Qantas boss confident about Boeing Max
Irish-born chief executive Joyce expects US manufacturer to fix issue with aircraft
Qantas chief executive Alan Joyce: “I think Boeing are fantastic engineering company, they will fix this issue.” Photograph: Lisa Maree Williams/Getty Images
The Irish-born boss of Australia’s largest airline, Qantas, has affirmed his confidence in Boeing as the planemaker works to improve its aircraft following two fatal crashes involving the 737 Max.
Speaking to The Irish Times, Alan Joyce said: “I think Boeing are fantastic engineering company, they will fix this issue,” adding that his airline had a “lot” of Boeing aircraft.
He said that while Qantas currently has a substantial order for Airbus Neo aircraft, the airline will next year be looking to place an order for an additional 75 aircraft with either Boeing or France-based Airbus.
Mr Joyce was speaking at the annual dinner of business lobby group Dublin Chamber on Thursday. The event was also addressed by Minister for Foreign Affairs Simon Coveney and AIB chief executive Colin Hunt.
While in Dublin Mr Joyce had scheduled meetings with Airbus and aircraft leasing companies including Macquarie. Qantas also leases aircraft from Shannon-based GECAS.
Mr Joyce said his discussions with Airbus were in connection with his airline’s so-called Project Sunrise which aims to have non-stop flights between Australia and London and New York.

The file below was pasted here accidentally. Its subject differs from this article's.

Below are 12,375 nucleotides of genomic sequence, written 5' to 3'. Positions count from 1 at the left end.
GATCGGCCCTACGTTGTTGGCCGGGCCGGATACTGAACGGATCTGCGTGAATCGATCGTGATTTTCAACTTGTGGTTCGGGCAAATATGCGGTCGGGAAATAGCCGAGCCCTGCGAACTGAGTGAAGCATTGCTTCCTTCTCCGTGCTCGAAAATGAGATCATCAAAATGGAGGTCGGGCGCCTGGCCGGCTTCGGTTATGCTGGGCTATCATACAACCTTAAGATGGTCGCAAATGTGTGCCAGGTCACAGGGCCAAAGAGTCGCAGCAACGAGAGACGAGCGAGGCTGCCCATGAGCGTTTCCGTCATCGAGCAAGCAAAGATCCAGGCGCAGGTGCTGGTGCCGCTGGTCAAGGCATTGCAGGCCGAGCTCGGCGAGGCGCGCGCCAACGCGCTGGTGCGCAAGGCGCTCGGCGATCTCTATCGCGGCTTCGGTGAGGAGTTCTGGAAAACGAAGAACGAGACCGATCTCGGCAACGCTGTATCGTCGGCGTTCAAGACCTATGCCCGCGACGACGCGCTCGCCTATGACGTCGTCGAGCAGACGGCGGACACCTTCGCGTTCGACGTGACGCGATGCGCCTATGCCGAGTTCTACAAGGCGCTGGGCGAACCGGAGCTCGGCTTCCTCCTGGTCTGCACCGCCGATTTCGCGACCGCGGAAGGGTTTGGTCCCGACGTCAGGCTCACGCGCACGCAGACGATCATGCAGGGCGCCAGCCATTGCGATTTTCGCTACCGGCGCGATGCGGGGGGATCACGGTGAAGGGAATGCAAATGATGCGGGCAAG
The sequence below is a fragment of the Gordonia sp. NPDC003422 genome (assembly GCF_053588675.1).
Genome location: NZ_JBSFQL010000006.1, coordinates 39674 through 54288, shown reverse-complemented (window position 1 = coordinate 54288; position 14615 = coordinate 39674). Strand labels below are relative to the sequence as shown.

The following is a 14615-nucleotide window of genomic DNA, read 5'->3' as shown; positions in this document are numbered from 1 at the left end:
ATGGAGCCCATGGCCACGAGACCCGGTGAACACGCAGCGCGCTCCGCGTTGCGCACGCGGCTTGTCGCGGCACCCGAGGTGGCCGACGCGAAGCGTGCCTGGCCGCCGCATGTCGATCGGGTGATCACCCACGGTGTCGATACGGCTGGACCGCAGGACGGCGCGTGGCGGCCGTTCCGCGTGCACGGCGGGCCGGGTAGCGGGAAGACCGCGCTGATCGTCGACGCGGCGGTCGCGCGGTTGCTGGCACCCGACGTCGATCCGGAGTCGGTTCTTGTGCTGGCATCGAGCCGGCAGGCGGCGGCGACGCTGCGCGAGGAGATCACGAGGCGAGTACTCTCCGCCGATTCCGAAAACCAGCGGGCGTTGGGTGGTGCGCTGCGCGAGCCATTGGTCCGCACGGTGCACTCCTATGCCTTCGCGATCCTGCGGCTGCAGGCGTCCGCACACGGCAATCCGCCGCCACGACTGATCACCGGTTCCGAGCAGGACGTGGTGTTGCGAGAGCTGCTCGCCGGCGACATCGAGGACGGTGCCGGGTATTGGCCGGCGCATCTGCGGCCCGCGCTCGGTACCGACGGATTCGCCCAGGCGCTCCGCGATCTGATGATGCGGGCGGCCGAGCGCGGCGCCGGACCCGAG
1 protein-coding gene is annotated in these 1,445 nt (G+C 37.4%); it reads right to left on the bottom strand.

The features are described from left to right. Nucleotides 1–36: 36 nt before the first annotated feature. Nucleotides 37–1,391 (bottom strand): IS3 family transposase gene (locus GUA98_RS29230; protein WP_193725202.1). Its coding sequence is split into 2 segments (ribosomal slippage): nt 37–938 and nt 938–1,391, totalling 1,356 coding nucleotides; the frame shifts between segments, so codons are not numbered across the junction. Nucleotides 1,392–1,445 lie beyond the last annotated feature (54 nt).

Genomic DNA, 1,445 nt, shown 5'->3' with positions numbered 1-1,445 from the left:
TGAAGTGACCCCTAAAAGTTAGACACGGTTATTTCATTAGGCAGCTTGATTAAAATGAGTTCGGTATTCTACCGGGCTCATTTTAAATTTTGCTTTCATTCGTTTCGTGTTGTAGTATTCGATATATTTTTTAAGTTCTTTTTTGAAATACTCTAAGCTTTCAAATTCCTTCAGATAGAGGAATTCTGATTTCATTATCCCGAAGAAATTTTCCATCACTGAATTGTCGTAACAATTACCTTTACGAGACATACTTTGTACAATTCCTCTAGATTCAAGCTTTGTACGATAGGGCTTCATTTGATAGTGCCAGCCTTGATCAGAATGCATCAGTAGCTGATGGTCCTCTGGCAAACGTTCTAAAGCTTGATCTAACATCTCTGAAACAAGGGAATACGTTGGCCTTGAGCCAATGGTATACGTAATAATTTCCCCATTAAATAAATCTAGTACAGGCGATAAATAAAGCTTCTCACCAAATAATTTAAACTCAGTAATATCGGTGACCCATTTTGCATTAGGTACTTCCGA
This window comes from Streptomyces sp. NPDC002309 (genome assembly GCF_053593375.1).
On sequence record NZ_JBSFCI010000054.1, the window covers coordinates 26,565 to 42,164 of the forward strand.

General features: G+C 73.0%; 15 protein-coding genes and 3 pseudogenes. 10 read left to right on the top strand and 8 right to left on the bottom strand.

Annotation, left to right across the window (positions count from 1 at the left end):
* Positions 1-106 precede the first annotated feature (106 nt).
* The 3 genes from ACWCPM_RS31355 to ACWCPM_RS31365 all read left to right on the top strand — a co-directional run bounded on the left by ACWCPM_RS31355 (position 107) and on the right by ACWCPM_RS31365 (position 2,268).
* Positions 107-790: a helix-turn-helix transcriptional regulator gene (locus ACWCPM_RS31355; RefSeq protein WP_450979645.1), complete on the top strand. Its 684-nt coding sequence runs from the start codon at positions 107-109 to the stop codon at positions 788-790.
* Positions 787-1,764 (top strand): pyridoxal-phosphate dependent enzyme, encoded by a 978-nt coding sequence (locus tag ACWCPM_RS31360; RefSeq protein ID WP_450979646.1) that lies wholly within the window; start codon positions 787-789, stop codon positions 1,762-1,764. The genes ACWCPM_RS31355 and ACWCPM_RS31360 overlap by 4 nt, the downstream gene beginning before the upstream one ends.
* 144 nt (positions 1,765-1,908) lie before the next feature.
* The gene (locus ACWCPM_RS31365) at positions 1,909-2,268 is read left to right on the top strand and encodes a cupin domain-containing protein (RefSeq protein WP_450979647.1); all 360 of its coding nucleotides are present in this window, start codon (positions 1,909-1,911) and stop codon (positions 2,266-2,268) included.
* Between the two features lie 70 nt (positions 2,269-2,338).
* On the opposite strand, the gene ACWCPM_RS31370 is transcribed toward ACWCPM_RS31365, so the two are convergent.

“We’re working on the price of the aircraft and the performance of the aircraft and we’re nearly there,” he said, speaking of the meeting he had with Airbus on Wednesday.
Asked whether a return to the Republic was on the cards for the Tallaght-born executive who previously worked in Aer Lingus, he said: “I’m very happy in Australia and Sydney and there’s no better brand for me in the aviation industry than Qantas.”
Separately at the event, Chamber president Niall Gibbons called on the Government to improve Dublin’s housing supply and make progress on its infrastructure plans. He also said the appointment of a mayor is “essential to driving Dublin forward”.
The Chamber is calling for construction of at least 14,000 homes in Dublin per year, double the current output, to improve access to housing in the city.
“There is little surprise that the lack of availability and affordability of housing in Dublin is an issue that is affecting the attractiveness of the city as a place to live and work. The current push to ramp up the delivery of new housing supply is welcome and this concerted effort needs to be maintained over the medium term,” said Mr Gibbons, who is also the chief executive of Tourism Ireland.
In terms of transport, the Chamber advocates for the delivery of the 19km MetroLink line between Swords and Dublin City centre, the rollout of 2,400km of cycle lanes and the delivery of 230km of bus priority lanes under BusConnects. After housing and the cost of living, public transport was identified by 59 per cent of respondents to a survey as one of the biggest challenges facing Dublin.
“Commencing the MetroLink project will be a real statement of intent regarding our willingness to solve Dublin’s congestion woes. We also need a step change in the delivery of short-term measures too, including improvements to the city’s cycling infrastructure,” Mr Gibbons said.
Dublin Chamber’s report, focusing on Dublin’s reputation, is based on the responses of 5,500 people living abroad and 1,000 international workers based in Dublin.